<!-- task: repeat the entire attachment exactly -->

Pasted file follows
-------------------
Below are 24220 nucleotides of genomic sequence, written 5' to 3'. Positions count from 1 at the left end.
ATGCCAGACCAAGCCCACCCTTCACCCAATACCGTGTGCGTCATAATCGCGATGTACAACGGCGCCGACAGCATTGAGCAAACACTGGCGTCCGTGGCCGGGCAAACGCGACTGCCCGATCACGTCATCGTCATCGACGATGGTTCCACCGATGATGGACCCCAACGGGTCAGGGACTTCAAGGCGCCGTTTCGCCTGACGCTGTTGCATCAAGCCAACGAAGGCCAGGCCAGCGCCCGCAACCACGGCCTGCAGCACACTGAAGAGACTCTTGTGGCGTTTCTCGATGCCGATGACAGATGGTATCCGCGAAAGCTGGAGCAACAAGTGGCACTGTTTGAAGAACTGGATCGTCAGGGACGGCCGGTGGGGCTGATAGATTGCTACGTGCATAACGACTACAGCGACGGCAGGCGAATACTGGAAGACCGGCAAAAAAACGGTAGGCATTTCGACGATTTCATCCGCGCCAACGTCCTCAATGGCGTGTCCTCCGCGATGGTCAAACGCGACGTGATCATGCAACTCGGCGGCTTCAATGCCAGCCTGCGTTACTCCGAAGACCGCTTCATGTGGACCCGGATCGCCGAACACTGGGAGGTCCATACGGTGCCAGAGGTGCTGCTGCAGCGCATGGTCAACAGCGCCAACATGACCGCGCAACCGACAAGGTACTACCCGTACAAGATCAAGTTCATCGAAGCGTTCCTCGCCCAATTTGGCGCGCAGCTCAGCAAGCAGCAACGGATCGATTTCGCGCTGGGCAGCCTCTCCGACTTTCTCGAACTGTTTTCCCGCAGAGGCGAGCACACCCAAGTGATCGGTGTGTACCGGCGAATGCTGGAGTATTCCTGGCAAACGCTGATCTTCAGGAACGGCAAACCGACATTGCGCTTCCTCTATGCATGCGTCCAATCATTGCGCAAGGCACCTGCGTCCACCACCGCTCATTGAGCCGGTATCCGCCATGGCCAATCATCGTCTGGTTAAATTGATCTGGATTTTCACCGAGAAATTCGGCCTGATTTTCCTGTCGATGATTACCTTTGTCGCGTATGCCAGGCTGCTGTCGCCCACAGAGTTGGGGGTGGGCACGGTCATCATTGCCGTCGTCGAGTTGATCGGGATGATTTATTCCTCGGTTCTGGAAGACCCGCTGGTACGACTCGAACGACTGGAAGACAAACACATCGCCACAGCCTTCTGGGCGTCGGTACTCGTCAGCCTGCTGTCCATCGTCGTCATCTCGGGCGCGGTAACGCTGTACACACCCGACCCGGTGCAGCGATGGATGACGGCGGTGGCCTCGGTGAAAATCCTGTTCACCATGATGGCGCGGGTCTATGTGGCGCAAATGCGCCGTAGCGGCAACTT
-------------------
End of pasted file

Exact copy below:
Below are 24220 nucleotides of genomic sequence, written 5' to 3'. Positions count from 1 at the left end.
ATGCCAGACCAAGCCCACCCTTCACCCAATACCGTGTGCGTCATAATCGCGATGTACAACGGCGCCGACAGCATTGAGCAAACACTGGCGTCCGTGGCCGGGCAAACGCGACTGCCCGATCACGTCATCGTCATCGACGATGGTTCCACCGATGATGGACCCCAACGGGTCAGGGACTTCAAGGCGCCGTTTCGCCTGACGCTGTTGCATCAAGCCAACGAAGGCCAGGCCAGCGCCCGCAACCACGGCCTGCAGCACACTGAAGAGACTCTTGTGGCGTTTCTCGATGCCGATGACAGATGGTATCCGCGAAAGCTGGAGCAACAAGTGGCACTGTTTGAAGAACTGGATCGTCAGGGACGGCCGGTGGGGCTGATAGATTGCTACGTGCATAACGACTACAGCGACGGCAGGCGAATACTGGAAGACCGGCAAAAAAACGGTAGGCATTTCGACGATTTCATCCGCGCCAACGTCCTCAATGGCGTGTCCTCCGCGATGGTCAAACGCGACGTGATCATGCAACTCGGCGGCTTCAATGCCAGCCTGCGTTACTCCGAAGACCGCTTCATGTGGACCCGGATCGCCGAACACTGGGAGGTCCATACGGTGCCAGAGGTGCTGCTGCAGCGCATGGTCAACAGCGCCAACATGACCGCGCAACCGACAAGGTACTACCCGTACAAGATCAAGTTCATCGAAGCGTTCCTCGCCCAATTTGGCGCGCAGCTCAGCAAGCAGCAACGGATCGATTTCGCGCTGGGCAGCCTCTCCGACTTTCTCGAACTGTTTTCCCGCAGAGGCGAGCACACCCAAGTGATCGGTGTGTACCGGCGAATGCTGGAGTATTCCTGGCAAACGCTGATCTTCAGGAACGGCAAACCGACATTGCGCTTCCTCTATGCATGCGTCCAATCATTGCGCAAGGCACCTGCGTCCACCACCGCTCATTGAGCCGGTATCCGCCATGGCCAATCATCGTCTGGTTAAATTGATCTGGATTTTCACCGAGAAATTCGGCCTGATTTTCCTGTCGATGATTACCTTTGTCGCGTATGCCAGGCTGCTGTCGCCCACAGAGTTGGGGGTGGGCACGGTCATCATTGCCGTCGTCGAGTTGATCGGGATGATTTATTCCTCGGTTCTGGAAGACCCGCTGGTACGACTCGAACGACTGGAAGACAAACACATCGCCACAGCCTTCTGGGCGTCGGTACTCGTCAGCCTGCTGTCCATCGTCGTCATCTCGGGCGCGGTAACGCTGTACACACCCGACCCGGTGCAGCGATGGATGACGGCGGTGGCCTCGGTGAAAATCCTGTTCACCATGATGGCGCGGGTCTATGTGGCGCAAATGCGCCGTAGCGGCAACTT